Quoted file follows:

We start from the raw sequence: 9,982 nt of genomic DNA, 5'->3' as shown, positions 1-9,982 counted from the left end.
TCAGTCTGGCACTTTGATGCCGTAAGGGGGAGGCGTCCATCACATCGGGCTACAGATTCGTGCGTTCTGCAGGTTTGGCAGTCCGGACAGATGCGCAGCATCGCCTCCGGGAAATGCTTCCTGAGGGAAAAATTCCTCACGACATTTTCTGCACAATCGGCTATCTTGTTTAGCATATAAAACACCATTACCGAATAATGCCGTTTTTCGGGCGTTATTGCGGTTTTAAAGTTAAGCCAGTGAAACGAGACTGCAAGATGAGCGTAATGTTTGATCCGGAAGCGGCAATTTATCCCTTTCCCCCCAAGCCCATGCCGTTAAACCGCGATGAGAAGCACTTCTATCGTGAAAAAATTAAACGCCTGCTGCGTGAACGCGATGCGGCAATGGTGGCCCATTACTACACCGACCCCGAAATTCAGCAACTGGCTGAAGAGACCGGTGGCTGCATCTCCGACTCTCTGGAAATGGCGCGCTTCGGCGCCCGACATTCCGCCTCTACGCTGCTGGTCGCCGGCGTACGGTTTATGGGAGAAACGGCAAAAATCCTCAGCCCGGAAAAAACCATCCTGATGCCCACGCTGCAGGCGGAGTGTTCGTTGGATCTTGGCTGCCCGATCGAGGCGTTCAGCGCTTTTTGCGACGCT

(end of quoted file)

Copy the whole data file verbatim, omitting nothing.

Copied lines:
We start from the raw sequence: 9,982 nt of genomic DNA, 5'->3' as shown, positions 1-9,982 counted from the left end.
TCAGTCTGGCACTTTGATGCCGTAAGGGGGAGGCGTCCATCACATCGGGCTACAGATTCGTGCGTTCTGCAGGTTTGGCAGTCCGGACAGATGCGCAGCATCGCCTCCGGGAAATGCTTCCTGAGGGAAAAATTCCTCACGACATTTTCTGCACAATCGGCTATCTTGTTTAGCATATAAAACACCATTACCGAATAATGCCGTTTTTCGGGCGTTATTGCGGTTTTAAAGTTAAGCCAGTGAAACGAGACTGCAAGATGAGCGTAATGTTTGATCCGGAAGCGGCAATTTATCCCTTTCCCCCCAAGCCCATGCCGTTAAACCGCGATGAGAAGCACTTCTATCGTGAAAAAATTAAACGCCTGCTGCGTGAACGCGATGCGGCAATGGTGGCCCATTACTACACCGACCCCGAAATTCAGCAACTGGCTGAAGAGACCGGTGGCTGCATCTCCGACTCTCTGGAAATGGCGCGCTTCGGCGCCCGACATTCCGCCTCTACGCTGCTGGTCGCCGGCGTACGGTTTATGGGAGAAACGGCAAAAATCCTCAGCCCGGAAAAAACCATCCTGATGCCCACGCTGCAGGCGGAGTGTTCGTTGGATCTTGGCTGCCCGATCGAGGCGTTCAGCGCTTTTTGCGACGCT